Snoring and Sleep Apnea
Millions of Americans have sleep-related difficulties, of which snoring and sleep apnea are the most common. Both snoring and sleep apnea are forms of obstruction of breathing.
As many as half of adults snore sometimes. Snoring occurs when air flows past relaxed tissues in your throat, causing the tissues to vibrate as you breathe, which creates those irritating sounds.
Lifestyle changes, such as losing weight, avoiding alcohol close to bedtime or sleeping on your side, can help stop snoring.
In addition, medical devices and surgery are available that may reduce disruptive snoring. However, these aren’t suitable or necessary for everyone who snores.
Depending on the cause of your snoring, your symptoms may include:
- Noise during sleep
- Restless sleep
- Excessive daytime sleepiness
- Gasping or choking at night
- Difficulty concentrating
- High blood pressure
- Chest pain at night
See your doctor if:
- Your snoring is so loud it’s disrupting your partner’s sleep
- You wake up choking or gasping
- These may indicate your snoring is caused by a more serious condition, such as obstructive sleep apnea.
- If your child snores, ask your pediatrician about it. Children can have obstructive sleep apnea too. Nose and throat problems — such as enlarged tonsils — and obesity often can narrow a child’s airway, which can lead to your child developing sleep apnea. Treating these conditions may help your child in many ways.
Many factors, such as the anatomy of your mouth and sinuses, alcohol consumption, allergies, a cold, and your weight, can lead to snoring.
When you doze off and progress from a light sleep to a deep sleep, the muscles in the roof of your mouth (soft palate), tongue and throat relax. The tissues in your throat can relax enough that they partially block your airway and vibrate. And, the more narrowed your airway, the more forceful the airflow becomes. This causes tissue vibration to increase, which causes your snoring to grow louder.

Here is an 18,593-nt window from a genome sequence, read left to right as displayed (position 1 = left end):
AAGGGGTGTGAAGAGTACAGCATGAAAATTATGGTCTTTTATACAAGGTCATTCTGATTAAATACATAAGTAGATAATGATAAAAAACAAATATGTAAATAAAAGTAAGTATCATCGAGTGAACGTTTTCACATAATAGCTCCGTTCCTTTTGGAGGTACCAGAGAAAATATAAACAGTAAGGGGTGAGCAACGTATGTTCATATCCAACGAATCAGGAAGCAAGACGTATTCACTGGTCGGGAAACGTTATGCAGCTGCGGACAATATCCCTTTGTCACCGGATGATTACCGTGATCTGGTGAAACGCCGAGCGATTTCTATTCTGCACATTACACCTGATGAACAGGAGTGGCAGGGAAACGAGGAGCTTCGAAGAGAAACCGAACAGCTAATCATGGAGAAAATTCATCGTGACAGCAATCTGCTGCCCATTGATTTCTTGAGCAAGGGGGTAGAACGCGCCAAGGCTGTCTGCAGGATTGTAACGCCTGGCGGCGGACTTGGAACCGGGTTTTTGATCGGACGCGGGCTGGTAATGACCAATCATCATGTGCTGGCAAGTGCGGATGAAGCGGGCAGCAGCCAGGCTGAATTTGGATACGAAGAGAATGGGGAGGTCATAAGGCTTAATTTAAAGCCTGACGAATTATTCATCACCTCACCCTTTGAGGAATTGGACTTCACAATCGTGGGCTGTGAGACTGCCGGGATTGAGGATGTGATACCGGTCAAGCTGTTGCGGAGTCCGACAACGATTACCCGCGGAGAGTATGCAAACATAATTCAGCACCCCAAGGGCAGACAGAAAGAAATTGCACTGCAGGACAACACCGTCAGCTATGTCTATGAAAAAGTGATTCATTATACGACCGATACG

The following conditions can affect the airway and cause snoring:
- Your mouth anatomy. Having a low, thick soft palate can narrow your airway. People who are overweight may have extra tissues in the back of their throat that may narrow their airways. Likewise, if the triangular piece of tissue hanging from the soft palate (uvula) is elongated, airflow can be obstructed and vibration increased.
- Alcohol consumption. Snoring also can be brought on by consuming too much alcohol before bedtime. Alcohol relaxes throat muscles and decreases your natural defenses against airway obstruction.
- Nasal problems. Chronic nasal congestion or a crooked partition between your nostrils (deviated nasal septum) may contribute to your snoring.
- Sleep apnea. Snoring also may be associated with obstructive sleep apnea. In this serious condition, your throat tissues partially or completely block your airway, preventing you from breathing.
Sleep apnea often is characterized by loud snoring followed by periods of silence when breathing stops or nearly stops. Eventually, this reduction or pause in breathing may signal you to wake up, and you may awaken with a loud snort or gasping sound. You may sleep lightly due to disrupted sleep. This pattern of breathing pauses may be repeated many times during the night.
People with sleep apnea usually experience periods when breathing slows or stops at least five times during every hour of sleep.
Habitual snoring may be more than just a nuisance. Depending on the cause of your snoring, it may result in:
- Daytime sleepiness
- Frequent frustration or anger
- Difficulty concentrating
- A greater risk of high blood pressure, heart conditions and stroke
- An increased risk of behavior problems, such as aggression or learning problems, in children with obstructive sleep apnea
- An increased risk of motor vehicle
accidents due to lack of sleep
- Disruption of bed partner’s sleep
Risk factors that may contribute to snoring include:
- Being a man. Men are more likely to snore or have sleep apnea than are women.
- Being overweight. People who are overweight or obese are more likely to snore or have obstructive sleep apnea.
- Having a narrow airway. Some people may have a long soft palate, or large tonsils or adenoids, which can narrow the airway and cause snoring.
- Drinking alcohol. Alcohol relaxes your throat muscles, increasing the risk of snoring.